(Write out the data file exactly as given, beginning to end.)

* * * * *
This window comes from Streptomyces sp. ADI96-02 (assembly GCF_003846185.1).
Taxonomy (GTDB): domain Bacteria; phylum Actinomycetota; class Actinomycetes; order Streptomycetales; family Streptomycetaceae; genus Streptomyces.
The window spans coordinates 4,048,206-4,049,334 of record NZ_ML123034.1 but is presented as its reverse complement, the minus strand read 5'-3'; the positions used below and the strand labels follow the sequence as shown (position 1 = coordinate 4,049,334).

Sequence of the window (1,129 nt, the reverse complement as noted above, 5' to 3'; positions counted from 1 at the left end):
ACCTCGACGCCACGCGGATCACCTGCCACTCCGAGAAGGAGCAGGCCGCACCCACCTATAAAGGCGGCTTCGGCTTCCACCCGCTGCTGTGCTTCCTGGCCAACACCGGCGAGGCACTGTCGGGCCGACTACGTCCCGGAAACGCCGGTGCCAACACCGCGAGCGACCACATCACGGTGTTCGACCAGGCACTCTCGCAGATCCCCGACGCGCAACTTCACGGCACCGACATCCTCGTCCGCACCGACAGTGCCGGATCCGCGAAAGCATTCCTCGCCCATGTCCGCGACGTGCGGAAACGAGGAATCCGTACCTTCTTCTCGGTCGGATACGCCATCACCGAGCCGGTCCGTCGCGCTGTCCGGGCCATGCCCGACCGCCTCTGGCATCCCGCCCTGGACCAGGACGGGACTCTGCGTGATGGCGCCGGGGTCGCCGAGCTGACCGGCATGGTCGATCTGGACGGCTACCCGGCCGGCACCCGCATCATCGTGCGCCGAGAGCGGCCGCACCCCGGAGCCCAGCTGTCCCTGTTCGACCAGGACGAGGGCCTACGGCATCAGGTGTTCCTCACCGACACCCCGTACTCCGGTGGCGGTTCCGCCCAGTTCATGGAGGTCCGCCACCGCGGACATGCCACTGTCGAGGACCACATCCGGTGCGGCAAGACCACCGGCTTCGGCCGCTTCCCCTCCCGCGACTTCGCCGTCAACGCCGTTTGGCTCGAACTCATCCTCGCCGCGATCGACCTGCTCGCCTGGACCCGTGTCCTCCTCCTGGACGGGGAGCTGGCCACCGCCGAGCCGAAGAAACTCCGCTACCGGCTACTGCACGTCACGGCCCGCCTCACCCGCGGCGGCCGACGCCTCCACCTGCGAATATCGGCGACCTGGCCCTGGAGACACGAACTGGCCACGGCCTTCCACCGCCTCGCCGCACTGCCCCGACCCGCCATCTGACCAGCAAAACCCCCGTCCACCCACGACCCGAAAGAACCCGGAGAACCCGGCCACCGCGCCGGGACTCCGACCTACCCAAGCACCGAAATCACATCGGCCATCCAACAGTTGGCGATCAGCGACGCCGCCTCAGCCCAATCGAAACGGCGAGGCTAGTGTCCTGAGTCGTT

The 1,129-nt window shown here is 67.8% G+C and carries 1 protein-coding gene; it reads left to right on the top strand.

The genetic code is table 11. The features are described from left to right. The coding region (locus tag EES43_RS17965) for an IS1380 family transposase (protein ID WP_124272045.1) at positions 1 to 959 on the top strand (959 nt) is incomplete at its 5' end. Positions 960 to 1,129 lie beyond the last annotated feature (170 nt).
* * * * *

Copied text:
This window comes from Streptomyces sp. ADI96-02 (assembly GCF_003846185.1).
Taxonomy (GTDB): domain Bacteria; phylum Actinomycetota; class Actinomycetes; order Streptomycetales; family Streptomycetaceae; genus Streptomyces.
The window spans coordinates 4,048,206-4,049,334 of record NZ_ML123034.1 but is presented as its reverse complement, the minus strand read 5'-3'; the positions used below and the strand labels follow the sequence as shown (position 1 = coordinate 4,049,334).

Sequence of the window (1,129 nt, the reverse complement as noted above, 5' to 3'; positions counted from 1 at the left end):
ACCTCGACGCCACGCGGATCACCTGCCACTCCGAGAAGGAGCAGGCCGCACCCACCTATAAAGGCGGCTTCGGCTTCCACCCGCTGCTGTGCTTCCTGGCCAACACCGGCGAGGCACTGTCGGGCCGACTACGTCCCGGAAACGCCGGTGCCAACACCGCGAGCGACCACATCACGGTGTTCGACCAGGCACTCTCGCAGATCCCCGACGCGCAACTTCACGGCACCGACATCCTCGTCCGCACCGACAGTGCCGGATCCGCGAAAGCATTCCTCGCCCATGTCCGCGACGTGCGGAAACGAGGAATCCGTACCTTCTTCTCGGTCGGATACGCCATCACCGAGCCGGTCCGTCGCGCTGTCCGGGCCATGCCCGACCGCCTCTGGCATCCCGCCCTGGACCAGGACGGGACTCTGCGTGATGGCGCCGGGGTCGCCGAGCTGACCGGCATGGTCGATCTGGACGGCTACCCGGCCGGCACCCGCATCATCGTGCGCCGAGAGCGGCCGCACCCCGGAGCCCAGCTGTCCCTGTTCGACCAGGACGAGGGCCTACGGCATCAGGTGTTCCTCACCGACACCCCGTACTCCGGTGGCGGTTCCGCCCAGTTCATGGAGGTCCGCCACCGCGGACATGCCACTGTCGAGGACCACATCCGGTGCGGCAAGACCACCGGCTTCGGCCGCTTCCCCTCCCGCGACTTCGCCGTCAACGCCGTTTGGCTCGAACTCATCCTCGCCGCGATCGACCTGCTCGCCTGGACCCGTGTCCTCCTCCTGGACGGGGAGCTGGCCACCGCCGAGCCGAAGAAACTCCGCTACCGGCTACTGCACGTCACGGCCCGCCTCACCCGCGGCGGCCGACGCCTCCACCTGCGAATATCGGCGACCTGGCCCTGGAGACACGAACTGGCCACGGCCTTCCACCGCCTCGCCGCACTGCCCCGACCCGCCATCTGACCAGCAAAACCCCCGTCCACCCACGACCCGAAAGAACCCGGAGAACCCGGCCACCGCGCCGGGACTCCGACCTACCCAAGCACCGAAATCACATCGGCCATCCAACAGTTGGCGATCAGCGACGCCGCCTCAGCCCAATCGAAACGGCGAGGCTAGTGTCCTGAGTCGTT

The 1,129-nt window shown here is 67.8% G+C and carries 1 protein-coding gene; it reads left to right on the top strand.

The genetic code is table 11. The features are described from left to right. The coding region (locus tag EES43_RS17965) for an IS1380 family transposase (protein ID WP_124272045.1) at positions 1 to 959 on the top strand (959 nt) is incomplete at its 5' end. Positions 960 to 1,129 lie beyond the last annotated feature (170 nt).